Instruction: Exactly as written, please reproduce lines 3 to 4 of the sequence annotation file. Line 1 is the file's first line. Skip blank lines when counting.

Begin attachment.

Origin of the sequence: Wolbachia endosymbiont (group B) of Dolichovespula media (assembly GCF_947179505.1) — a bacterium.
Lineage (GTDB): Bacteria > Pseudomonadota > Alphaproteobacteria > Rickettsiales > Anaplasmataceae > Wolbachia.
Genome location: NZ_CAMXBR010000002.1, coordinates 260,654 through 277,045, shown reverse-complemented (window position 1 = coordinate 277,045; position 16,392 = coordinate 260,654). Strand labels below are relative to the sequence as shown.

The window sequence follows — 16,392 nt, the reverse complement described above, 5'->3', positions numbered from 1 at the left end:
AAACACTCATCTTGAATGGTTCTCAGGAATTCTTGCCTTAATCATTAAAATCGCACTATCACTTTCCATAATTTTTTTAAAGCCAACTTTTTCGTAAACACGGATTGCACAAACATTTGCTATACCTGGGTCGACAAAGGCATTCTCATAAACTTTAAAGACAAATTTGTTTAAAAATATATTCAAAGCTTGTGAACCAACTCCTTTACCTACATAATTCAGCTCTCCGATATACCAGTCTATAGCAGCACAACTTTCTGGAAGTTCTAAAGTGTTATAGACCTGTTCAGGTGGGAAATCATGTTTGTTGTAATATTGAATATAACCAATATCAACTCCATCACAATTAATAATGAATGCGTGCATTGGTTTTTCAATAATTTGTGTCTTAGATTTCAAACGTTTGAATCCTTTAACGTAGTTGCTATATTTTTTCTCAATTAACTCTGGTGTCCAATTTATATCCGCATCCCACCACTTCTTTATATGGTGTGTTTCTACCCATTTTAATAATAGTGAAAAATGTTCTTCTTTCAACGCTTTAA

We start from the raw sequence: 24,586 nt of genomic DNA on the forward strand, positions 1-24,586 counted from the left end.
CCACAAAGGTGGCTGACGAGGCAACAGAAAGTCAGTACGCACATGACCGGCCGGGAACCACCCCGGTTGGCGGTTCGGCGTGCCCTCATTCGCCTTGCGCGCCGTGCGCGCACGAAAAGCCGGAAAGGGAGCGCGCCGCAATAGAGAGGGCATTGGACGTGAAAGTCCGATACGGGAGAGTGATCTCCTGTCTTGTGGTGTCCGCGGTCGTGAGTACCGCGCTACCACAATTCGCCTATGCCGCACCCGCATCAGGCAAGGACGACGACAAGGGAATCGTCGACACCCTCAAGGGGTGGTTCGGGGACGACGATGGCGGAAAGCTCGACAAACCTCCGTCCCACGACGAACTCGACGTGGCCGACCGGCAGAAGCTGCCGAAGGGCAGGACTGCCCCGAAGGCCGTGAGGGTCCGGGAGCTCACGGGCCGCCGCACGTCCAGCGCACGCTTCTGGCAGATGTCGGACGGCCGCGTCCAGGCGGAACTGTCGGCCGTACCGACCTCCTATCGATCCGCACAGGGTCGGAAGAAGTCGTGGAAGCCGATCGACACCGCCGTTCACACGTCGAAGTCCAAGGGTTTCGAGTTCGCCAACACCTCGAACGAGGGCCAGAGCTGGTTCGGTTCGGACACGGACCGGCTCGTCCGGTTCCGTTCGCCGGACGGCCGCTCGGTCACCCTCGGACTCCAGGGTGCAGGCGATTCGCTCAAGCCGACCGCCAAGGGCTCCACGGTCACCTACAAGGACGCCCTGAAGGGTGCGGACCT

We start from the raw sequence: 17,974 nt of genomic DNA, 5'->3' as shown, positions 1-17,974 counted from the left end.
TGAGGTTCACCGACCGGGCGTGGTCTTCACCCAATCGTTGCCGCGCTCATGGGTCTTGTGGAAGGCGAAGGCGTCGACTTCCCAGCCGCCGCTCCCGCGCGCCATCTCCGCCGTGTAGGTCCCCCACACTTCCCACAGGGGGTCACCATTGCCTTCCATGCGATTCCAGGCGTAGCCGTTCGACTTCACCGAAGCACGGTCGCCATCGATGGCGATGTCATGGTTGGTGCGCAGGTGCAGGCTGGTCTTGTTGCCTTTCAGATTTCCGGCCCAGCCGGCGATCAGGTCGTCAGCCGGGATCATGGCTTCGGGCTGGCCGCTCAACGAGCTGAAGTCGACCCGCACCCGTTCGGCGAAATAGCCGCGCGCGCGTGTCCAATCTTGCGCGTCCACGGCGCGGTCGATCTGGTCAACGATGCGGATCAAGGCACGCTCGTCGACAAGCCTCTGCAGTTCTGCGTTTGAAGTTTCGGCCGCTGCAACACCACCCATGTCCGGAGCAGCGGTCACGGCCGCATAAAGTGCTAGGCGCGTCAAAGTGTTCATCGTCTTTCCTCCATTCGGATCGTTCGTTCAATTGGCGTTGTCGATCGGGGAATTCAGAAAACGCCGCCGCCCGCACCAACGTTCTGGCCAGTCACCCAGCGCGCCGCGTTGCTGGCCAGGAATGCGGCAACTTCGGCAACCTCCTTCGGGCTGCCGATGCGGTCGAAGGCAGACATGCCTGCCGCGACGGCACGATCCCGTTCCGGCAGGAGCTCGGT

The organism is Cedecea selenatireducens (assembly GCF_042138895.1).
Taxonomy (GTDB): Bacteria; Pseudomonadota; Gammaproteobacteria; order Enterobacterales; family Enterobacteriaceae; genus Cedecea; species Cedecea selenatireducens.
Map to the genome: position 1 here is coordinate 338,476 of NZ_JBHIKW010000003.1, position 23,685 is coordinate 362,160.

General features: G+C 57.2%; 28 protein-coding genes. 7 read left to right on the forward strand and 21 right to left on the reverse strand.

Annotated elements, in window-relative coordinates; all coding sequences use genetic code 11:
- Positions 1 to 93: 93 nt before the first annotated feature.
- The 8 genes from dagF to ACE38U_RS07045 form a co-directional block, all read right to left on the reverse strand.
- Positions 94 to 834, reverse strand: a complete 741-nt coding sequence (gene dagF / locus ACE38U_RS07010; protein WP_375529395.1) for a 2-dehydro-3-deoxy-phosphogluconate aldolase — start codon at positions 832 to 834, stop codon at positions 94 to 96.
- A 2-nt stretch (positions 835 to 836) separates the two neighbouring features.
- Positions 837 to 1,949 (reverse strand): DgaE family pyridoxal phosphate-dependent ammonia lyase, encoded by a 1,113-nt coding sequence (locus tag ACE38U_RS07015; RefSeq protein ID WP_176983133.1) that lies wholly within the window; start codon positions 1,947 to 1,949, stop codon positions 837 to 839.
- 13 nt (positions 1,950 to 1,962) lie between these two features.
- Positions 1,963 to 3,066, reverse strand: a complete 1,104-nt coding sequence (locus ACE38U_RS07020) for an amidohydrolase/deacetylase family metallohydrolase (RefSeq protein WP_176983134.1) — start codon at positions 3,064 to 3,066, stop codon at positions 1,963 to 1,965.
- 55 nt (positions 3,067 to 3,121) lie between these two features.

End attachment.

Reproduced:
Genome location: NZ_CAMXBR010000002.1, coordinates 260,654 through 277,045, shown reverse-complemented (window position 1 = coordinate 277,045; position 16,392 = coordinate 260,654). Strand labels below are relative to the sequence as shown.

The window sequence follows — 16,392 nt, the reverse complement described above, 5'->3', positions numbered from 1 at the left end: